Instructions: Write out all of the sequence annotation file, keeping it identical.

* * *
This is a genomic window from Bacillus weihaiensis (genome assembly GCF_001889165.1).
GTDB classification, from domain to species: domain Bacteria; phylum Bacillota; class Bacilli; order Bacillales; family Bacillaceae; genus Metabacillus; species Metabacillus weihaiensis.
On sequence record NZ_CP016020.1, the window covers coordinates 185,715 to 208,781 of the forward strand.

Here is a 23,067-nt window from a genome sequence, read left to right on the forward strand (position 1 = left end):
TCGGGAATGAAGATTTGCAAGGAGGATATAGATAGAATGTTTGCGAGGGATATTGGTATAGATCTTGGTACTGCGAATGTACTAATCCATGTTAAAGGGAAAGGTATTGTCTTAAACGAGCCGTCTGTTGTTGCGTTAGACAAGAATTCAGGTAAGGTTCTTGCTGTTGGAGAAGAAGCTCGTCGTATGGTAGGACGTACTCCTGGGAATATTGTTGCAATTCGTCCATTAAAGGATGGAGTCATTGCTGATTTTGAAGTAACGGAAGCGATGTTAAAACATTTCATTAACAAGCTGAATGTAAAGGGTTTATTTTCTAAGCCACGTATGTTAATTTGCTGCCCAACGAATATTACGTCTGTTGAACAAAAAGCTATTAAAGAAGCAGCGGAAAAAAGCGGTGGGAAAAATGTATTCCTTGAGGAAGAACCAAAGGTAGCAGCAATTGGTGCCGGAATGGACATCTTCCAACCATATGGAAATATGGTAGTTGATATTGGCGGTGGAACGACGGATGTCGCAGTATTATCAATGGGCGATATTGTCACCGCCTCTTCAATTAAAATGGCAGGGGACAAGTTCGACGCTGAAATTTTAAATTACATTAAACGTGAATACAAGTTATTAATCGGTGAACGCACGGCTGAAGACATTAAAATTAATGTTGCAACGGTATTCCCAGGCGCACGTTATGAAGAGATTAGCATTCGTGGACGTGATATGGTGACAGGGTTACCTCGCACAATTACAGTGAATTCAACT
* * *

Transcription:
This is a genomic window from Bacillus weihaiensis (genome assembly GCF_001889165.1).
GTDB classification, from domain to species: domain Bacteria; phylum Bacillota; class Bacilli; order Bacillales; family Bacillaceae; genus Metabacillus; species Metabacillus weihaiensis.
On sequence record NZ_CP016020.1, the window covers coordinates 185,715 to 208,781 of the forward strand.

Here is a 23,067-nt window from a genome sequence, read left to right on the forward strand (position 1 = left end):
TCGGGAATGAAGATTTGCAAGGAGGATATAGATAGAATGTTTGCGAGGGATATTGGTATAGATCTTGGTACTGCGAATGTACTAATCCATGTTAAAGGGAAAGGTATTGTCTTAAACGAGCCGTCTGTTGTTGCGTTAGACAAGAATTCAGGTAAGGTTCTTGCTGTTGGAGAAGAAGCTCGTCGTATGGTAGGACGTACTCCTGGGAATATTGTTGCAATTCGTCCATTAAAGGATGGAGTCATTGCTGATTTTGAAGTAACGGAAGCGATGTTAAAACATTTCATTAACAAGCTGAATGTAAAGGGTTTATTTTCTAAGCCACGTATGTTAATTTGCTGCCCAACGAATATTACGTCTGTTGAACAAAAAGCTATTAAAGAAGCAGCGGAAAAAAGCGGTGGGAAAAATGTATTCCTTGAGGAAGAACCAAAGGTAGCAGCAATTGGTGCCGGAATGGACATCTTCCAACCATATGGAAATATGGTAGTTGATATTGGCGGTGGAACGACGGATGTCGCAGTATTATCAATGGGCGATATTGTCACCGCCTCTTCAATTAAAATGGCAGGGGACAAGTTCGACGCTGAAATTTTAAATTACATTAAACGTGAATACAAGTTATTAATCGGTGAACGCACGGCTGAAGACATTAAAATTAATGTTGCAACGGTATTCCCAGGCGCACGTTATGAAGAGATTAGCATTCGTGGACGTGATATGGTGACAGGGTTACCTCGCACAATTACAGTGAATTCAACT